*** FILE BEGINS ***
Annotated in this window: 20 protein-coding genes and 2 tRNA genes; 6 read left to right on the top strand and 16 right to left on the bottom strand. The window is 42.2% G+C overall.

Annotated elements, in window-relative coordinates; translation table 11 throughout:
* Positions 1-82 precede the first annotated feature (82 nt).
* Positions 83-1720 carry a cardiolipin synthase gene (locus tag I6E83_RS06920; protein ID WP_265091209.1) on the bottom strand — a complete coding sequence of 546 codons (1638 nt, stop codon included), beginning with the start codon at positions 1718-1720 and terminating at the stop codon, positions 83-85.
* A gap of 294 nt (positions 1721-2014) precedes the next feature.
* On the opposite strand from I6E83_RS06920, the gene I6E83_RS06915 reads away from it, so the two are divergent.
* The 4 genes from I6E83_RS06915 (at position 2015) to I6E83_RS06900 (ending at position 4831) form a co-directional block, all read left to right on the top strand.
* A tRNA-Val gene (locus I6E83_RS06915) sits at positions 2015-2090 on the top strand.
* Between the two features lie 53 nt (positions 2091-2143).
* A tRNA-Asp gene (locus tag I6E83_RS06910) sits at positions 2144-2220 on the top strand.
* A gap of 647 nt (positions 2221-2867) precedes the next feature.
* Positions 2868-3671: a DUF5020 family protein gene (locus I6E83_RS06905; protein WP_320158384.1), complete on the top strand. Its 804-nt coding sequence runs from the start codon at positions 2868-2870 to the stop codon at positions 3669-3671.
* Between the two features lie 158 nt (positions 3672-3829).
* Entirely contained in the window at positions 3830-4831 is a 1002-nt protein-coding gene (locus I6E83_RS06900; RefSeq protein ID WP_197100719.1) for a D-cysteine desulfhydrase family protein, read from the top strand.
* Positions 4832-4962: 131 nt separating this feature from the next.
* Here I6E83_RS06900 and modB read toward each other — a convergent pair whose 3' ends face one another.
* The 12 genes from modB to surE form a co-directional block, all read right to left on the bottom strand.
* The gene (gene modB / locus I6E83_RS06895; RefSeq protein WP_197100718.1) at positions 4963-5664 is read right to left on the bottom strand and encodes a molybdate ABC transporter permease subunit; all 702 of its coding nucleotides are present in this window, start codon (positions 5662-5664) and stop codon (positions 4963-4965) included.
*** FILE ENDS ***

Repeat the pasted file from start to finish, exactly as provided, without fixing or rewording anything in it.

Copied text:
Annotated in this window: 20 protein-coding genes and 2 tRNA genes; 6 read left to right on the top strand and 16 right to left on the bottom strand. The window is 42.2% G+C overall.

Annotated elements, in window-relative coordinates; translation table 11 throughout:
* Positions 1-82 precede the first annotated feature (82 nt).
* Positions 83-1720 carry a cardiolipin synthase gene (locus tag I6E83_RS06920; protein ID WP_265091209.1) on the bottom strand — a complete coding sequence of 546 codons (1638 nt, stop codon included), beginning with the start codon at positions 1718-1720 and terminating at the stop codon, positions 83-85.
* A gap of 294 nt (positions 1721-2014) precedes the next feature.
* On the opposite strand from I6E83_RS06920, the gene I6E83_RS06915 reads away from it, so the two are divergent.
* The 4 genes from I6E83_RS06915 (at position 2015) to I6E83_RS06900 (ending at position 4831) form a co-directional block, all read left to right on the top strand.
* A tRNA-Val gene (locus I6E83_RS06915) sits at positions 2015-2090 on the top strand.
* Between the two features lie 53 nt (positions 2091-2143).
* A tRNA-Asp gene (locus tag I6E83_RS06910) sits at positions 2144-2220 on the top strand.
* A gap of 647 nt (positions 2221-2867) precedes the next feature.
* Positions 2868-3671: a DUF5020 family protein gene (locus I6E83_RS06905; protein WP_320158384.1), complete on the top strand. Its 804-nt coding sequence runs from the start codon at positions 2868-2870 to the stop codon at positions 3669-3671.
* Between the two features lie 158 nt (positions 3672-3829).
* Entirely contained in the window at positions 3830-4831 is a 1002-nt protein-coding gene (locus I6E83_RS06900; RefSeq protein ID WP_197100719.1) for a D-cysteine desulfhydrase family protein, read from the top strand.
* Positions 4832-4962: 131 nt separating this feature from the next.
* Here I6E83_RS06900 and modB read toward each other — a convergent pair whose 3' ends face one another.
* The 12 genes from modB to surE form a co-directional block, all read right to left on the bottom strand.
* The gene (gene modB / locus I6E83_RS06895; RefSeq protein WP_197100718.1) at positions 4963-5664 is read right to left on the bottom strand and encodes a molybdate ABC transporter permease subunit; all 702 of its coding nucleotides are present in this window, start codon (positions 5662-5664) and stop codon (positions 4963-4965) included.